I’d certainly expected to be sad, ahead of that. It had been a running theme when talking about it in the run-up to that final recording; I’d make some kind of comment along the lines of, “oh, we’ll both be messes in the last one, we won’t know what to say,” and I meant that entirely sincerely. Even on the day of the recording itself, it weighed on me; I felt this sadness on my shoulders hours ahead of sitting down to actually do it, all too aware of it being The Last One.

The podcast, after all, had been a constant in my life for more than a decade. It was one of the few things that had survived the upheaval of 2018, when everything else in my life to that point had gone; indeed, some of the strongest memories of the initial weeks after leaving my marriage was actually talking to Jeff and recording the podcast. For a show that was, ostensibly, just two friends talking casually about comics and culture, Wait, What? had this immense importance in my personal cosmology.

Jeff was the one who suggested ending it, months earlier, expecting me to disagree. I didn’t, although it took awhile for both of us to finally, properly settle on the idea that we were actually going to go through with it. For awhile, it felt like a dare each of us was expecting the other to back away from: were we really going to do it? Was it really going to happen?

It’s a few weeks later now, and the loss hasn’t sunk in yet. The holidays happened immediately after to distract us from the muscle memory of sitting down to chat for two or three hours every Saturday evening. We’ll still be calling and chatting anyway, just without recording it, which makes the loss infinitely easier — it’s probably why I didn’t feel the sadness when recording that last episode — but nonetheless, I know something has been lost. I’ll feel it when I least expect it, I can tell.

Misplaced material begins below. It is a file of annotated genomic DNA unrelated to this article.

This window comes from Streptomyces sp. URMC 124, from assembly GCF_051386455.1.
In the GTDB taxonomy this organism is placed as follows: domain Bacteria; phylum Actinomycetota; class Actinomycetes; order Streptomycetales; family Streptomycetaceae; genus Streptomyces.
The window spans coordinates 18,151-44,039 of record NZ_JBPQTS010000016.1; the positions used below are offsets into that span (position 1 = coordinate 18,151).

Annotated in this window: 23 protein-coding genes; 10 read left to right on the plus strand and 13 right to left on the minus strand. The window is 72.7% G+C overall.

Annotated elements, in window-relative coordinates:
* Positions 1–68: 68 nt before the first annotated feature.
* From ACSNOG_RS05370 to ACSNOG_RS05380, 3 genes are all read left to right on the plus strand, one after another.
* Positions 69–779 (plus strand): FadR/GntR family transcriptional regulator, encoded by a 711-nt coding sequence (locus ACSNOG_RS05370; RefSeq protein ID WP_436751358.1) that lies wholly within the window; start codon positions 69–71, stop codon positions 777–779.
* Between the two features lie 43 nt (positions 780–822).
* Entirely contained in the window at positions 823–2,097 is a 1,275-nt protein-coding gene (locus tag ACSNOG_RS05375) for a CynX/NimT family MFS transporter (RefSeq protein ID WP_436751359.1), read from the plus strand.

Exciting News For Our Readers

This is a weird one, but in keeping with my original plan for this site being a repository for things I didn’t put elsewhere. Below is the written-but-never-sent-for-technical-reasons (no, really; the site was down on the day it was supposed to go out) final edition of the Comics, FYI newsletter, from July of this year. Preserved for historical purposes, and a fun look back (for me, at least) about where my head was at in the summer before I started at Popverse full-time.

To a certain generation of British comic book readers, the phrase “Exciting News For Our Readers” (or variations on the same; sometimes it would “Great News”) had a chilling effect whenever it appeared on the cover of one of their favorite titles, because it was generally understood to be a coded way of announcing that the comic in question had been canceled.

Okay, that’s perhaps a little reductive; British comics of the late 20th century were rarely outright canceled, after all. Instead, the practice was to take two or three of the most popular strips from the title – almost every UK comic was an anthology, filled with multiple strips and characters running anywhere from one to eight pages per issue – and place them in another comic, which would add the canceled title’s logo to its cover for a brief period in an attempt to lure in some new readers who’d been following along with the now-gone comic. The “Exciting News” for readers was that two of their favorite comics were now teaming up to become one all-killer, no-filler title, in theory.

To be fair, it was this practice – referred to by those in the industry as “Hatch, Match, and Dispatch,” for reasonably obvious reasons* – that resulted in the addition of Strontium Dog and Ro-Busters to 2000 AD back in the day, both of which now considered essential parts of the beloved anthology’s DNA even though they originated in the short lived title Star Lord, so it’s clearly something that did what it was supposed to. Similarly, other classics like The Thirteenth Floor** long outlived their original homes thanks to this strategy, finding new fandoms in the process.

The reason I’m telling you all of this is because I, too, have some Exciting News For My Readers: this is the last edition of the newsletter for the foreseeable future. Sorry, all. (Especially those who just signed up in the last few days, which turns out to be a surprisingly high number for some reason. Read the archives, at least?) Here’s the “exciting” part of things, though: as of next week, I’m going to be a staff writer for ReedPop’s Popverse site, where I’ll be doing more of the kinds of things I’ve been doing here, and more besides.